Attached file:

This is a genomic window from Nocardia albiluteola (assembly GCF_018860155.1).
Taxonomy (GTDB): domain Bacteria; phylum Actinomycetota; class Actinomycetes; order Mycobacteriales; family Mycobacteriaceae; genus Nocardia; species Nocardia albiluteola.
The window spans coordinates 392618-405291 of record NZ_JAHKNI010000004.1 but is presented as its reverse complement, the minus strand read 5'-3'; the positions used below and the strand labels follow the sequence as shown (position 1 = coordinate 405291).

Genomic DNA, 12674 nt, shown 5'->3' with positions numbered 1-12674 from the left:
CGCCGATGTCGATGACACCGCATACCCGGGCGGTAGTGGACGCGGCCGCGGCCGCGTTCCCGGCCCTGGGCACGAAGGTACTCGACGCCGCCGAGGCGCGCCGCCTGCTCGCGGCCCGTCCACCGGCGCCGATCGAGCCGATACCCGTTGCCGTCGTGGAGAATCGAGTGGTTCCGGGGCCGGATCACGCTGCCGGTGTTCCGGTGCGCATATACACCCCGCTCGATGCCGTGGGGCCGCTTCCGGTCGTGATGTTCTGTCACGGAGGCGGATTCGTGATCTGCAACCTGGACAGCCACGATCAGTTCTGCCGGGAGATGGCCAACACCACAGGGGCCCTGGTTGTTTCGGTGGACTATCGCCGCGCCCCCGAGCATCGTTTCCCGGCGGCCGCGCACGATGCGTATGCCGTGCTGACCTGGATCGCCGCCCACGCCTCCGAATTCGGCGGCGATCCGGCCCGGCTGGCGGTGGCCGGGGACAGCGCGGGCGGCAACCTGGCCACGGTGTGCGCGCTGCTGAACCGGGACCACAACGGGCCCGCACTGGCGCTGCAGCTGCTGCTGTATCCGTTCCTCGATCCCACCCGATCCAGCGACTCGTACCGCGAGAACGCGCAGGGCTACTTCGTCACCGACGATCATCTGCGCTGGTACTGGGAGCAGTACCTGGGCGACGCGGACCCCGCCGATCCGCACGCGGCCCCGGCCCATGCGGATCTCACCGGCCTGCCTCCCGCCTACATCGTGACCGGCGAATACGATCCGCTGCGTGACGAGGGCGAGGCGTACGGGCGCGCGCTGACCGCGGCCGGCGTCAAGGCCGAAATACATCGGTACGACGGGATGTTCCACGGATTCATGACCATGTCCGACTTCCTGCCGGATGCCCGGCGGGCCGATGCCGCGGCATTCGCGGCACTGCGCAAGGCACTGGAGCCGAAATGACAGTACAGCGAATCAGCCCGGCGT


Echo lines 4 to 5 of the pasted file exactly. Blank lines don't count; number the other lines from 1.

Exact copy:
Genomic DNA, 12674 nt, shown 5'->3' with positions numbered 1-12674 from the left:
CGCCGATGTCGATGACACCGCATACCCGGGCGGTAGTGGACGCGGCCGCGGCCGCGTTCCCGGCCCTGGGCACGAAGGTACTCGACGCCGCCGAGGCGCGCCGCCTGCTCGCGGCCCGTCCACCGGCGCCGATCGAGCCGATACCCGTTGCCGTCGTGGAGAATCGAGTGGTTCCGGGGCCGGATCACGCTGCCGGTGTTCCGGTGCGCATATACACCCCGCTCGATGCCGTGGGGCCGCTTCCGGTCGTGATGTTCTGTCACGGAGGCGGATTCGTGATCTGCAACCTGGACAGCCACGATCAGTTCTGCCGGGAGATGGCCAACACCACAGGGGCCCTGGTTGTTTCGGTGGACTATCGCCGCGCCCCCGAGCATCGTTTCCCGGCGGCCGCGCACGATGCGTATGCCGTGCTGACCTGGATCGCCGCCCACGCCTCCGAATTCGGCGGCGATCCGGCCCGGCTGGCGGTGGCCGGGGACAGCGCGGGCGGCAACCTGGCCACGGTGTGCGCGCTGCTGAACCGGGACCACAACGGGCCCGCACTGGCGCTGCAGCTGCTGCTGTATCCGTTCCTCGATCCCACCCGATCCAGCGACTCGTACCGCGAGAACGCGCAGGGCTACTTCGTCACCGACGATCATCTGCGCTGGTACTGGGAGCAGTACCTGGGCGACGCGGACCCCGCCGATCCGCACGCGGCCCCGGCCCATGCGGATCTCACCGGCCTGCCTCCCGCCTACATCGTGACCGGCGAATACGATCCGCTGCGTGACGAGGGCGAGGCGTACGGGCGCGCGCTGACCGCGGCCGGCGTCAAGGCCGAAATACATCGGTACGACGGGATGTTCCACGGATTCATGACCATGTCCGACTTCCTGCCGGATGCCCGGCGGGCCGATGCCGCGGCATTCGCGGCACTGCGCAAGGCACTGGAGCCGAAATGACAGTACAGCGAATCAGCCCGGCGT